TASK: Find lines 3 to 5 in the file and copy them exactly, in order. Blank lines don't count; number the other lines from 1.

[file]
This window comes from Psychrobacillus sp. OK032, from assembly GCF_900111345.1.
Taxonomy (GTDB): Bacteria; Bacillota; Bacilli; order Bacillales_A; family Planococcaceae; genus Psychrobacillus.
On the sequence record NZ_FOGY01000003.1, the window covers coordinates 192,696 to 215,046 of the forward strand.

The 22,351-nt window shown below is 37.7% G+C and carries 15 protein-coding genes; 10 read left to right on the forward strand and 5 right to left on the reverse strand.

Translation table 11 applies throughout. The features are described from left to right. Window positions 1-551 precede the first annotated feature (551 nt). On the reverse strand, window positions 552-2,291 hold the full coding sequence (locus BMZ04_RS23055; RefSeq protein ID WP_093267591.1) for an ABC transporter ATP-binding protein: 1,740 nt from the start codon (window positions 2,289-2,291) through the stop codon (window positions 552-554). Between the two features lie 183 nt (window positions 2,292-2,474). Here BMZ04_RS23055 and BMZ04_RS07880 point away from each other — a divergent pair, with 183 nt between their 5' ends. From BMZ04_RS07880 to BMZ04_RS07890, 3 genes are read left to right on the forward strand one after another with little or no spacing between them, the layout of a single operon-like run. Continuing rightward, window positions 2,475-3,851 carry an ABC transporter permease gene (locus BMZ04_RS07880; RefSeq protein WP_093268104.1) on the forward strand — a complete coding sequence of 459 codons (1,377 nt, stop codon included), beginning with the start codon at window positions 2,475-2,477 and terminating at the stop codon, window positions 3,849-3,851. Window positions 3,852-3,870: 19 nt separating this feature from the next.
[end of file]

On the sequence record NZ_FOGY01000003.1, the window covers coordinates 192,696 to 215,046 of the forward strand.

The 22,351-nt window shown below is 37.7% G+C and carries 15 protein-coding genes; 10 read left to right on the forward strand and 5 right to left on the reverse strand.

Translation table 11 applies throughout. The features are described from left to right. Window positions 1-551 precede the first annotated feature (551 nt). On the reverse strand, window positions 552-2,291 hold the full coding sequence (locus BMZ04_RS23055; RefSeq protein ID WP_093267591.1) for an ABC transporter ATP-binding protein: 1,740 nt from the start codon (window positions 2,289-2,291) through the stop codon (window positions 552-554). Between the two features lie 183 nt (window positions 2,292-2,474). Here BMZ04_RS23055 and BMZ04_RS07880 point away from each other — a divergent pair, with 183 nt between their 5' ends. From BMZ04_RS07880 to BMZ04_RS07890, 3 genes are read left to right on the forward strand one after another with little or no spacing between them, the layout of a single operon-like run. Continuing rightward, window positions 2,475-3,851 carry an ABC transporter permease gene (locus BMZ04_RS07880; RefSeq protein WP_093268104.1) on the forward strand — a complete coding sequence of 459 codons (1,377 nt, stop codon included), beginning with the start codon at window positions 2,475-2,477 and terminating at the stop codon, window positions 3,849-3,851. Window positions 3,852-3,870: 19 nt separating this feature from the next.